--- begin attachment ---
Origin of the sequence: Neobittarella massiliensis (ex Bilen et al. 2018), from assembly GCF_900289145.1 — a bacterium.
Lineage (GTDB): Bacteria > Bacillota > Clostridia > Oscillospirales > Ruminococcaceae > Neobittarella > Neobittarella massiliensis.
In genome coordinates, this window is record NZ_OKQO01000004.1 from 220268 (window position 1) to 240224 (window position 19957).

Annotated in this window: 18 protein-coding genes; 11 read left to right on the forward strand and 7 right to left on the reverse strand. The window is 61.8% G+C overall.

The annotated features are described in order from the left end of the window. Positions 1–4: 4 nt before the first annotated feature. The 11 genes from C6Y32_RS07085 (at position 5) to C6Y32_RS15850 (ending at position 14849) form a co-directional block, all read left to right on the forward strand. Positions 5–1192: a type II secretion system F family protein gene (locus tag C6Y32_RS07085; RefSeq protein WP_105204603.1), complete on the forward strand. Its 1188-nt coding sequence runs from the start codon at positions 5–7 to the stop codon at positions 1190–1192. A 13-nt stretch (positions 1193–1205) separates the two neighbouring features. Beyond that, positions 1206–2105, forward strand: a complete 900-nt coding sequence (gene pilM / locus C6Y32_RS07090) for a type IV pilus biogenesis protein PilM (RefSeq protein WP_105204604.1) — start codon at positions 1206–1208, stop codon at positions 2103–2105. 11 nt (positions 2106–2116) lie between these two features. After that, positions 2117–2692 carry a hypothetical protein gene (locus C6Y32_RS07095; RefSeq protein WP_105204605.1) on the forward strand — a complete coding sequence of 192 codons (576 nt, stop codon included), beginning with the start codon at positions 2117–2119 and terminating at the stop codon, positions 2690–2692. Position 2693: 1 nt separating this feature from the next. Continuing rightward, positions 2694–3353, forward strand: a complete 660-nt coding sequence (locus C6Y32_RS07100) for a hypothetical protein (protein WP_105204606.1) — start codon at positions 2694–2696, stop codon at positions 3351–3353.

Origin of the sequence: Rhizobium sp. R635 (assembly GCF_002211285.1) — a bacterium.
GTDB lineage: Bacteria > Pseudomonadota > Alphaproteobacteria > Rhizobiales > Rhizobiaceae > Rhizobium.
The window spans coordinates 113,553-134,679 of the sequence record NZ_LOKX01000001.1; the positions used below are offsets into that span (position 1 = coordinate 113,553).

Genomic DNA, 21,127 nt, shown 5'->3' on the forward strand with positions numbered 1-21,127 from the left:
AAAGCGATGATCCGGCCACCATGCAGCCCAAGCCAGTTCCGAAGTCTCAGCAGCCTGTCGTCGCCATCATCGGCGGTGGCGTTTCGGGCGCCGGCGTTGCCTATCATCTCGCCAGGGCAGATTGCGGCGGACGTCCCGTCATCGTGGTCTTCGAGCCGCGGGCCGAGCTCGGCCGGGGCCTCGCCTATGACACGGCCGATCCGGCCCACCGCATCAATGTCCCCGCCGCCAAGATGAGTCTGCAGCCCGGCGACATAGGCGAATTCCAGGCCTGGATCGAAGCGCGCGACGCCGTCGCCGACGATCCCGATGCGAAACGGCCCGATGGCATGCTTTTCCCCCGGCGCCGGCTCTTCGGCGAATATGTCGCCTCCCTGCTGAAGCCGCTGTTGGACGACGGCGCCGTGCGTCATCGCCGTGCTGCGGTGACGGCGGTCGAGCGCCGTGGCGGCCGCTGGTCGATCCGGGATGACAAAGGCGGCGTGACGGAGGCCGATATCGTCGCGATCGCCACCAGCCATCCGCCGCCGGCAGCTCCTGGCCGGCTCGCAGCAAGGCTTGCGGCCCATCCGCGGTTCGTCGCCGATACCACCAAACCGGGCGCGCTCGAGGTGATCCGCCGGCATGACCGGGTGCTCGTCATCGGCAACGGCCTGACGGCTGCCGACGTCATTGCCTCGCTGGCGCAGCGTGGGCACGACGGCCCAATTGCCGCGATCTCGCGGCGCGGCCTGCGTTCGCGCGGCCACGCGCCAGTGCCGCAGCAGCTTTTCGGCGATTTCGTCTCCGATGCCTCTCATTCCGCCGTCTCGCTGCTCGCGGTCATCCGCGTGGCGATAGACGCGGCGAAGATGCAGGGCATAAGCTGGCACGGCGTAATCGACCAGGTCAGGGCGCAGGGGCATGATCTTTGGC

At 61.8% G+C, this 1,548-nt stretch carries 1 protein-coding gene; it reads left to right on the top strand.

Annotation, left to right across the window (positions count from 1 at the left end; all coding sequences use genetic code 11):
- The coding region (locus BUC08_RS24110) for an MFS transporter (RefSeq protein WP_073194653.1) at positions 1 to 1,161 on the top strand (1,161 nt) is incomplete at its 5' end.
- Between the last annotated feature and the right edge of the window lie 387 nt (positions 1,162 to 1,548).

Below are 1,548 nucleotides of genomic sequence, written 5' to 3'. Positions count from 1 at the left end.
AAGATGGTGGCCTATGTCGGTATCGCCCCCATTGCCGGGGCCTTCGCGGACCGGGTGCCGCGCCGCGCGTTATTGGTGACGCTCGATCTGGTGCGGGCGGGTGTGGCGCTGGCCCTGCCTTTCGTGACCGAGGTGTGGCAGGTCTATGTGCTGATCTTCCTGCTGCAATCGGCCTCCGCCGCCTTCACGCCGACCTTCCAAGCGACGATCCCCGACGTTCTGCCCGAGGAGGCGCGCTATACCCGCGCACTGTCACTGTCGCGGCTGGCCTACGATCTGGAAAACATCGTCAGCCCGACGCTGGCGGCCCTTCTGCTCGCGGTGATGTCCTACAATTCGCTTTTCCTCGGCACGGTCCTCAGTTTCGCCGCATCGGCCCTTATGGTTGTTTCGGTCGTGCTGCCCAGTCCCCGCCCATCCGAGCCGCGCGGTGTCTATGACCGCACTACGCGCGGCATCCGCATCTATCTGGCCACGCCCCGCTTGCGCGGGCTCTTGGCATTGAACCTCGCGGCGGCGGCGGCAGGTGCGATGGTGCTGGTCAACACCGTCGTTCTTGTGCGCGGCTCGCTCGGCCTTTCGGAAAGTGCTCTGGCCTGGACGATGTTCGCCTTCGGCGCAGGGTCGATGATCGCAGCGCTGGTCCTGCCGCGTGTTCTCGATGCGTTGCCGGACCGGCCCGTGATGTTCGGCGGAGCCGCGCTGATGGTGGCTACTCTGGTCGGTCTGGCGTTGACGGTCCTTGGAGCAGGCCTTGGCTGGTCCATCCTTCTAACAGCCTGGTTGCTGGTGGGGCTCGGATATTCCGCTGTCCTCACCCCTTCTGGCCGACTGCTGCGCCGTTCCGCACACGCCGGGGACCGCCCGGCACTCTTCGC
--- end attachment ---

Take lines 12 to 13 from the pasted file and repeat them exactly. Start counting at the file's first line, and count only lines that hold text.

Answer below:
Annotation, left to right across the window (positions count from 1 at the left end; all coding sequences use genetic code 11):
- The coding region (locus BUC08_RS24110) for an MFS transporter (RefSeq protein WP_073194653.1) at positions 1 to 1,161 on the top strand (1,161 nt) is incomplete at its 5' end.